- Plans like the Green New Deal could end up making the U.S. more dependent on China, according to reports.
- A new study found the U.S. would need to import more rare earth minerals from China to build more offshore wind turbines.
- “These demands would total over 15.5 [gigagrams] of neodymium by 2050,” reads the study.
A new study underscores a longstanding concern about sweeping plans, like the Green New Deal, to increase renewable energy use in America: dependency on China.
[I’d be interested in knowing if China (secrtly) has funded any democrats. -Bob]
The study, published in the journal Nature Sustainability and highlighted in a Friday E&E News report, found that plans to ramp up offshore wind energy production will require huge amounts of rare earth minerals produced in China.
“These demands would total over 15.5 [gigagrams] of neodymium by 2050, of which 20% could potentially be avoided by circular usage from decommissioned turbines but only if recycling technologies are developed or, better still, magnets are designed for reuse,” the study found.
Experts say neodymium is a key mineral for large-scale offshore wind turbine development, which need to be more reliable than their onshore counterparts. It’s also used in electric cars and other technologies.
However, the “current supply dominated by a single country, China,” the study noted, which could increase U.S. energy dependency on foreign countries, including China, should a plan, like the Green New Deal, ever be put into action.
U.S. Representative Alexandria Ocasio-Cortez (D-NY) speaks to reporters after finishing a televised town hall event on the Green New Deal in the Bronx borough of New York City, New York, U.S., March 29, 2019. REUTERS/Jeenah Moon.
The Nature study looked at the implications of the U.S. Energy Department’s vision for 80 gigawatts of offshore wind power by 2050. That would require enough neodymium to power 20 million electric cars. (RELATED: More Than 100 House Democrats Demand Extending Billions Worth Of Green Energy Subsidies)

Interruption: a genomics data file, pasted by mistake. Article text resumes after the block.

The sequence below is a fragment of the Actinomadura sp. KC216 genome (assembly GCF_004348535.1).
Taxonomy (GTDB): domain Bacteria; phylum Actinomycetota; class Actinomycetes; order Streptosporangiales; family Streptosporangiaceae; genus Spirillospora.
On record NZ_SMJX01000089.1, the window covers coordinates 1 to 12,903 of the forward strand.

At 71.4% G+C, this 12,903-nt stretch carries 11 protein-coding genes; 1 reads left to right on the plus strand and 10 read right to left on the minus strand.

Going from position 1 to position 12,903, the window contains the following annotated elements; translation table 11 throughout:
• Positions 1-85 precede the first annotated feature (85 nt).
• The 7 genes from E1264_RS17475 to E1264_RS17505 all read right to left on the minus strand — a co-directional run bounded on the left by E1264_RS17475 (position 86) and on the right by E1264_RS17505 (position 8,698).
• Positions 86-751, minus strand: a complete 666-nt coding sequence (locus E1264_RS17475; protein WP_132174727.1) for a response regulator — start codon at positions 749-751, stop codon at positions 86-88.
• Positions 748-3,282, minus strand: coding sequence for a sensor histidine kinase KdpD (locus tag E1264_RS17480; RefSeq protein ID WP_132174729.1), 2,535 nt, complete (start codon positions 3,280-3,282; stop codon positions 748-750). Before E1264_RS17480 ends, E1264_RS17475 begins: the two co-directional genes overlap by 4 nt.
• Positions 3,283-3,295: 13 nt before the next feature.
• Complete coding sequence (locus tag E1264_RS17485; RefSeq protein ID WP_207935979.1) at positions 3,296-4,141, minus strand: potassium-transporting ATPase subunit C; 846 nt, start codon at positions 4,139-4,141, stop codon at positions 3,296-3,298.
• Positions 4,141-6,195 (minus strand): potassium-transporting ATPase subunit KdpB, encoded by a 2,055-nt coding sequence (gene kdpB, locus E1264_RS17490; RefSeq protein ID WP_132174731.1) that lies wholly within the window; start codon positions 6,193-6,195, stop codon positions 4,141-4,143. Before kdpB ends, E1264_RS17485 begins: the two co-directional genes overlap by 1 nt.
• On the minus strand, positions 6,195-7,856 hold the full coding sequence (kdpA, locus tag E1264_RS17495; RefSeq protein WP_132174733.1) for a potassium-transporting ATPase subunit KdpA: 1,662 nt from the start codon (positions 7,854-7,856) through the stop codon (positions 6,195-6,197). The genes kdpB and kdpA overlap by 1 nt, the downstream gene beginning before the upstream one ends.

But plans like the Green New Deal are more ambitious, and aim to achieve “net-zero” greenhouse gas emissions within 10 years. The non-binding resolution was introduced by New York Rep. Alexandria Ocasio-Cortez and Massachusetts Sen. Ed Markey, both Democrats, in February.
The resolution calls for “dramatically expanding and upgrading renewable power sources” to achieve Democratic lawmakers’ climate change goals. That likely means more imports of not just neodymium, but also other critical minerals used to make solar panels and wind turbines.
Critical minerals, like praseodymium, dysprosium, terbium, indium and silver, would also see increased demand to meet the production needs of a Green New Deal.
“Currently, China is the dominant player in critical metal production — and its dominance is growing,” reads an analysis of critical minerals commissioned by the Dutch government.
U.S. Representative Alexandria Ocasio-Cortez and Senator Ed Markey hold a news conference for their proposed “Green New Deal” to achieve net-zero greenhouse gas emissions in 10 years, at the U.S. Capitol in Washington, U.S., Feb. 7, 2019. REUTERS/Jonathan Ernst.
“In the past few years, the country has structurally increased the economic value of these metals: first China developed extraction infrastructure, and consecutively internalized the refining of the raw materials,” reads the report. “Now, the country is increasing the production of components and products that require critical metals.”
The Green New Deal also calls for “zero-emission vehicle infrastructure and manufacturing,” which means more electric cars on the road. That’s going to also ramp up U.S. demand for neodymium because it’s used by automakers, like Tesla, to propel its Model 3.
But that’s not all. Electric cars require batteries, which need lithium and cobalt. While most of the world’s cobalt is mined in the Democratic Republic of Congo, about 40 percent is refined in China, according to a recent paper.
“China already dominates global battery manufacturing and is on track to supply nearly two-thirds of all production by 2020,” Manhattan Institute senior fellow Mark Mills wrote in a paper published in late March.
“For the U.S., at least, given where the materials are mined and where batteries are made, imports would increase radically. Perspective on each of these realities follows,” Mills wrote.